SENIOR MOMENTS: Hotbed of Discontent


By Phil Shigekuni
(First published in The Rafu Shimpo on July 30, 2011.)


Have you ever wondered why Tule Lake was chosen by President Bush in 2008 as a World War II Valor in the Pacific National Monument?  He made this designation despite the protests and disruptions — to say nothing of the “disloyalty” of many of its residents who renounced their citizenship and expatriated to Japan.

Marion and I are members  of the JA Historical Society of Southern California. Under the leadership of Iku Kiriyama, JAHSSC has sponsored many interesting and sometimes provocative programs, one of which was a panel discussion last year dealing with the Tule Lake Segregation Center. Being a long-time member of JACL and a student of the incarceration, I have had a chance to learn about the critical decisions that had to be made by the JACL leadership, early 1942.

Mike Masaoka and the other JACL leaders were in their early 20s. Taking into account the intense racial hatred directed toward JAs after Pearl Harbor, in my opinion, Masaoka’s decision to cooperate with the internment to “prove our loyalty” was the prudent way to go.

Those who answered “no, no” to Questions 27 and 28 on the infamous loyalty questionnaire were sent to Tule Lake.  It comes as no surprise that Tule Lake, filled with angry people, became a hotbed of discontent.  And it is not surprising that many, in despair and anger, chose to renounce their citizenship and expatriate to Japan.

JACL denounced these renunciants. It took the courageous work of Wayne Collins of the ACLU, and a few others,  to win back their citizenship. The Supreme Court decided these people had made decisions to give up their citizenship under great duress and restored it to them.

Nancy Gohata, a long-time friend of mine, was a member of a family whose parents answered “no, no” and were sent from Manzanar to spend the war years in Tule Lake. Nancy was young, and does not remember much about Tule Lake. This critical issue split extended families. The families of some of Nancy’s cousins answered “yes, yes” and were allowed to stay at Manzanar. In the early ’70s, Nancy joined our San Fernando Valley JACL Chapter. She said her father was very disappointed.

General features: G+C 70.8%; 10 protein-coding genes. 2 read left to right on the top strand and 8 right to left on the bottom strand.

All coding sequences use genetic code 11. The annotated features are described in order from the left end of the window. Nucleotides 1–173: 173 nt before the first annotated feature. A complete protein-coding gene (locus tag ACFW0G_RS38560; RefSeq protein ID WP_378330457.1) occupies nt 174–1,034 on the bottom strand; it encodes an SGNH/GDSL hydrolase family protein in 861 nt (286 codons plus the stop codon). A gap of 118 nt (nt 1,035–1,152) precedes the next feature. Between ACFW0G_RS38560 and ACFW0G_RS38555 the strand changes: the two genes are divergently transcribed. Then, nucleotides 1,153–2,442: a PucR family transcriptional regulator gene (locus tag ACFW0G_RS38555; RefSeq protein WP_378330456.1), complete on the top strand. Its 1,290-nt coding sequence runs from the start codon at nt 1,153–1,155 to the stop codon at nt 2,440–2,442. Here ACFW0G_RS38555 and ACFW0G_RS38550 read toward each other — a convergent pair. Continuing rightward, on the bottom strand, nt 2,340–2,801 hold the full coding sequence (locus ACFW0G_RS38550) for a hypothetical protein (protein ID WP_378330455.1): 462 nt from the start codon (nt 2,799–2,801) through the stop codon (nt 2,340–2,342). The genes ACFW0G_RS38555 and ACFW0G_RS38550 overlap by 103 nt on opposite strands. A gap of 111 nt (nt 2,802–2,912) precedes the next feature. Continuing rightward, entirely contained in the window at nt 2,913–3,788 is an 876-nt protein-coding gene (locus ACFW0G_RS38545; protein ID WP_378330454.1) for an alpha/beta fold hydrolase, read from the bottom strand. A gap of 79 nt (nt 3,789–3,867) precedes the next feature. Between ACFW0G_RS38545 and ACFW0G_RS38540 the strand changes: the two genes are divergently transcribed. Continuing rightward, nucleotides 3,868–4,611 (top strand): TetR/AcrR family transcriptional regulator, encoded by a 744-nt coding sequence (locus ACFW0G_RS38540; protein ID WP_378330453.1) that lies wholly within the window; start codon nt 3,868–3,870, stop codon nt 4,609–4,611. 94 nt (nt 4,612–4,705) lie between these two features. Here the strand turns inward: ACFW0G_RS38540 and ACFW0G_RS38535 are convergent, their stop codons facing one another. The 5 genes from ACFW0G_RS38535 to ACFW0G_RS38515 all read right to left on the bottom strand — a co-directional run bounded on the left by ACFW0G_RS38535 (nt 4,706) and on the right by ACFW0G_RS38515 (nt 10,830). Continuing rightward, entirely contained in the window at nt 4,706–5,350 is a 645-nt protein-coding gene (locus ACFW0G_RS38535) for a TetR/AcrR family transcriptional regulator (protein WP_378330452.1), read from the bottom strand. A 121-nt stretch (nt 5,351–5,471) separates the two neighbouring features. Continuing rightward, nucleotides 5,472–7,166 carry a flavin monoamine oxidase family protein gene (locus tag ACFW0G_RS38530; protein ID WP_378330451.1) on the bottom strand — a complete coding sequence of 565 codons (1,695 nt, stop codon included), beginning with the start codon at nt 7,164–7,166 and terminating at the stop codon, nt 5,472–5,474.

Nancy went with Marion and me to the Tule panel mentioned above.  On the way home I said to her that it seems to me there is a certain estrangement between those JAs who went to Tule Lake and those who answered “yes, yes” and remained in the “relocation centers.” Nancy has talked about this issue with her extended family and she says there is no estrangement. When I mentioned Tule Lake to another woman who went the camps, her immediate response was, “Oh, yeah, that’s where they sent the disloyals.”

I have read moving articles in the Rafu Shimpo by people such as Soji Kashiwagi citing the need for reconciliation. Martha Nakagawa of the Rafu was one of the panelists at the program mentioned above. She has been a strong advocate for further community dialogue on this issue.

Karl Nobuyuki was JACL national director in 1978 when he and Jerry Enomoto, who was director of California prisons, participated in the dedication of a monument at Tule Lake. I think it would be helpful if JACL would officially come to terms with its position regarding the renunciants, particularly in regard to its unwillingness to help them regain their citizenship.

What do you think?


Phil Shigekuni can be reached by email. Opinions expressed in this column are not necessarily those of The Rafu Shimpo.


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